The Bad Sixties (Hardcover)
Hollywood Memories of the Counterculture, Antiwar, and Black Power Movements (Race)
University Press of Mississippi, 9781496817235, 242pp.
Publication Date: June 14, 2018
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Winner of the 2018 Book Award from the American Studies Division of the National Communication Association
Ongoing interest in the turmoil of the 1960s clearly demonstrates how these social conflicts continue to affect contemporary politics. In The Bad Sixties: Hollywood Memories of the Counterculture, Antiwar, and Black Power Movements, Kristen Hoerl focuses on fictionalized portrayals of 1960s activism in popular television and film. Hoerl shows how Hollywood has perpetuated politics deploring the detrimental consequences of the 1960s on traditional American values. During the decade, people collectively raised fundamental questions about the limits of democracy under capitalism. But Hollywood has proved dismissive, if not adversarial, to the role of dissent in fostering progressive social change.
Film and television are salient resources of shared understanding for audiences born after the 1960s because movies and television programs are the most accessible visual medium for observing the decade's social movements. Hoerl indicates that a variety of television programs, such as Family Ties, The Wonder Years, and Law and Order, along with Hollywood films, including Forrest Gump, have reinforced images of the "bad sixties." These stories portray a period in which urban riots, antiwar protests, sexual experimentation, drug abuse, and feminism led to national division and moral decay. According to Hoerl, these messages supply distorted civics lessons about what we should value and how we might legitimately participate in our democracy.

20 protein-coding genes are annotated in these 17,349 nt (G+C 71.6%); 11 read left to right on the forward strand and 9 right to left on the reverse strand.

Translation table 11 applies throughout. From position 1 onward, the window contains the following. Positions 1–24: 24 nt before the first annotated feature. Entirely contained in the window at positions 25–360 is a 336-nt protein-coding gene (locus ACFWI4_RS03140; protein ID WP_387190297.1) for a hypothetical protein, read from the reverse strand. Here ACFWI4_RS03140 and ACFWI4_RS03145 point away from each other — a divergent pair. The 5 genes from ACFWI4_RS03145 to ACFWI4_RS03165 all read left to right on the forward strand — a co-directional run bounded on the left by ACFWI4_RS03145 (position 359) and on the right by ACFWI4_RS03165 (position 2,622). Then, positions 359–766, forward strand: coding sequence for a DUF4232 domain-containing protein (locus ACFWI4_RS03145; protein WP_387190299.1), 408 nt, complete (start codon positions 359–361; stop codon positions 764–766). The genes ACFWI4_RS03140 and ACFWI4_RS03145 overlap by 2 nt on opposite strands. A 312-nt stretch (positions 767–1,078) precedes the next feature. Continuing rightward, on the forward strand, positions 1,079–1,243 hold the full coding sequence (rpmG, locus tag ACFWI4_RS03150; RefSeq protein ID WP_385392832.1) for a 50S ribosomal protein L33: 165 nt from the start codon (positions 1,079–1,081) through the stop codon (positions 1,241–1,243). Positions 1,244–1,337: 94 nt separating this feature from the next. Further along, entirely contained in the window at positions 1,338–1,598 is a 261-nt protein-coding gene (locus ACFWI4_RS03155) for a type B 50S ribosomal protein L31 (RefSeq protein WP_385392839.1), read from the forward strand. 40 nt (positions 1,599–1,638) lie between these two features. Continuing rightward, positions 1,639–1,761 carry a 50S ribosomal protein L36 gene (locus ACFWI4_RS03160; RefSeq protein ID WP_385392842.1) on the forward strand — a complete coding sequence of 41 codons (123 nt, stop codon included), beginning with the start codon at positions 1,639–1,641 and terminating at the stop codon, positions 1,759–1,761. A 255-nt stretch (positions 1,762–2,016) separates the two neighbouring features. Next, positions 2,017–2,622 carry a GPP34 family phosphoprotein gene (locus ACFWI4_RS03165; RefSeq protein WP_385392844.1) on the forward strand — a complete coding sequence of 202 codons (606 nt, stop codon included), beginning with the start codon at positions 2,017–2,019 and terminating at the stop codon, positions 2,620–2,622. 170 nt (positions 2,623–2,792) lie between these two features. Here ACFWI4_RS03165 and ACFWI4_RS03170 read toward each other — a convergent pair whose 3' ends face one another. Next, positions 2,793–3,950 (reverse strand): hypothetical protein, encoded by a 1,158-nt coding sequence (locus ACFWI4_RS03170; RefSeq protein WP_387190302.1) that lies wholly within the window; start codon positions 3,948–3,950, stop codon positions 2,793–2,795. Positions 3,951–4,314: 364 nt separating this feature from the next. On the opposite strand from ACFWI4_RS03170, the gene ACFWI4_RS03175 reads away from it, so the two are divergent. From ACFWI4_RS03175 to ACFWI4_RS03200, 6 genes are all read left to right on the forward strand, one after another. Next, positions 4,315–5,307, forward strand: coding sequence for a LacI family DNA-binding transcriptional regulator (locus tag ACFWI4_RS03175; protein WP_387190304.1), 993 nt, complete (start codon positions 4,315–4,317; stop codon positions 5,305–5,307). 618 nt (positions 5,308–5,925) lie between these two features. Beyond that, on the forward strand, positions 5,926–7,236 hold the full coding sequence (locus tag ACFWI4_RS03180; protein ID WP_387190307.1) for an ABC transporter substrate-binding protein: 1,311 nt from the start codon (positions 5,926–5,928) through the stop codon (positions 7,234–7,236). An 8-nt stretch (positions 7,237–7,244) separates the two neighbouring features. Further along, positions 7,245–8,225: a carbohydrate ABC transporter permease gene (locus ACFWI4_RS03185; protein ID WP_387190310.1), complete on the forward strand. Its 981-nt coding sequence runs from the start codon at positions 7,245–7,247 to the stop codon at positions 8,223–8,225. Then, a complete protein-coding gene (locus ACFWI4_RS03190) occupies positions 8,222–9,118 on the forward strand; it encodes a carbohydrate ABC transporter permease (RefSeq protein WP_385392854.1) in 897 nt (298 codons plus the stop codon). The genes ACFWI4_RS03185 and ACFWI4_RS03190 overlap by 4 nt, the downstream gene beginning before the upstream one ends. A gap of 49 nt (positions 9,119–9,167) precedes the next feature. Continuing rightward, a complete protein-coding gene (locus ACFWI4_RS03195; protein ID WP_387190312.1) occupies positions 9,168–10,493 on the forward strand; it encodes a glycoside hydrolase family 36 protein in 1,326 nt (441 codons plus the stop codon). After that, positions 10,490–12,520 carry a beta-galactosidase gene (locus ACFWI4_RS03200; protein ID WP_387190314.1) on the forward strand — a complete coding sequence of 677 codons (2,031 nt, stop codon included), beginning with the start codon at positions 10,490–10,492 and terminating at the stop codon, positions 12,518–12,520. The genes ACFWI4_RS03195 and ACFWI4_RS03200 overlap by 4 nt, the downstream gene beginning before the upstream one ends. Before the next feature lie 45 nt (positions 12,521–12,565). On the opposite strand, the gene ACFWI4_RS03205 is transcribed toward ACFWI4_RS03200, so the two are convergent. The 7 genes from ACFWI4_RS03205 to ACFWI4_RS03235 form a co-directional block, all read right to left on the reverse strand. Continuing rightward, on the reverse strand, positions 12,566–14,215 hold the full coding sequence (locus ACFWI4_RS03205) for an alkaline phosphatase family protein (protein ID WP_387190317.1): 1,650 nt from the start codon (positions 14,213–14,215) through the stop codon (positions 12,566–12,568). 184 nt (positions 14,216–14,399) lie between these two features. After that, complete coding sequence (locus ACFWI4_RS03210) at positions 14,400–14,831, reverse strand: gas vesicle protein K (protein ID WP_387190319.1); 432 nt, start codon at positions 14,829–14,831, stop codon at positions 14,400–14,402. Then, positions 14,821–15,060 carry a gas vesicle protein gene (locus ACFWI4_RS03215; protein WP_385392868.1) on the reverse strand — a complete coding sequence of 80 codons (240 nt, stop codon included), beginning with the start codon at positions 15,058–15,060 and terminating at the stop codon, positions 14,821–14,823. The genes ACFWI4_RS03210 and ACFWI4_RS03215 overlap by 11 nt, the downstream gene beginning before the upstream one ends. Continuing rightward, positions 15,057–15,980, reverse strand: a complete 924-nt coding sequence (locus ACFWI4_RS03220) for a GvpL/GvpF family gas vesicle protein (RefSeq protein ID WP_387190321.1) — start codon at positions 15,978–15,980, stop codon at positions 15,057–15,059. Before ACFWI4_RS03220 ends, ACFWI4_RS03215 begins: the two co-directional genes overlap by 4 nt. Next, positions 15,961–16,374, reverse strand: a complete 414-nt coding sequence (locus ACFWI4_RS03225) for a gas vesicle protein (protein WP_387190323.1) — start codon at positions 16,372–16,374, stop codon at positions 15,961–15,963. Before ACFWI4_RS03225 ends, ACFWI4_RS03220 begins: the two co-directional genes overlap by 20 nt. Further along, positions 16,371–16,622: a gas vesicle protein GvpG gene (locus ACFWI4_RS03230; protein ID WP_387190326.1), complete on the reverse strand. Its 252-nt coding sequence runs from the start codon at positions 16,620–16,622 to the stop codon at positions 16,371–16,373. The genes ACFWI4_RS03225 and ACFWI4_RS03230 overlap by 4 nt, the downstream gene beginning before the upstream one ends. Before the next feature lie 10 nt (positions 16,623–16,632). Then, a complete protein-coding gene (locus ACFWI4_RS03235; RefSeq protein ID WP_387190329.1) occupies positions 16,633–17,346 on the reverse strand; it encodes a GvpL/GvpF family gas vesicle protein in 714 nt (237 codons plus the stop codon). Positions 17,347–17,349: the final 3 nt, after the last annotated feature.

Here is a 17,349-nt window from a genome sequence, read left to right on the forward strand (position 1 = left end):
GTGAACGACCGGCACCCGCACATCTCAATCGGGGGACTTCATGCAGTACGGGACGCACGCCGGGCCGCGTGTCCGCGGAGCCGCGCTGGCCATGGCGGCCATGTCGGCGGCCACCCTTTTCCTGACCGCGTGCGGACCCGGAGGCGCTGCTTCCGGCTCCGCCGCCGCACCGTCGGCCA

These warped messages contribute to "selective amnesia," a term that stresses how popular media renders radical ideas and political projects null or nonexistent. Selective amnesia removes the spectacular events and figures that define the late-1960s from their motives and context, flattening their meaning into reductive stereotypes. Despite popular television and film, Hoerl explains, memory of 1960s activism still offers a potent resource for imagining how we can strive collectively to achieve social justice and equality.
About the Author
Kristen Hoerl is associate professor of communication studies at the University of Nebraska-Lincoln. Hoerl is editor of Women's Studies in Communication and has published in such journals as Communication and Critical/Cultural Studies, the Quarterly Journal of Speech, Critical Studies in Media Communication, and Communication, Culture & Critique.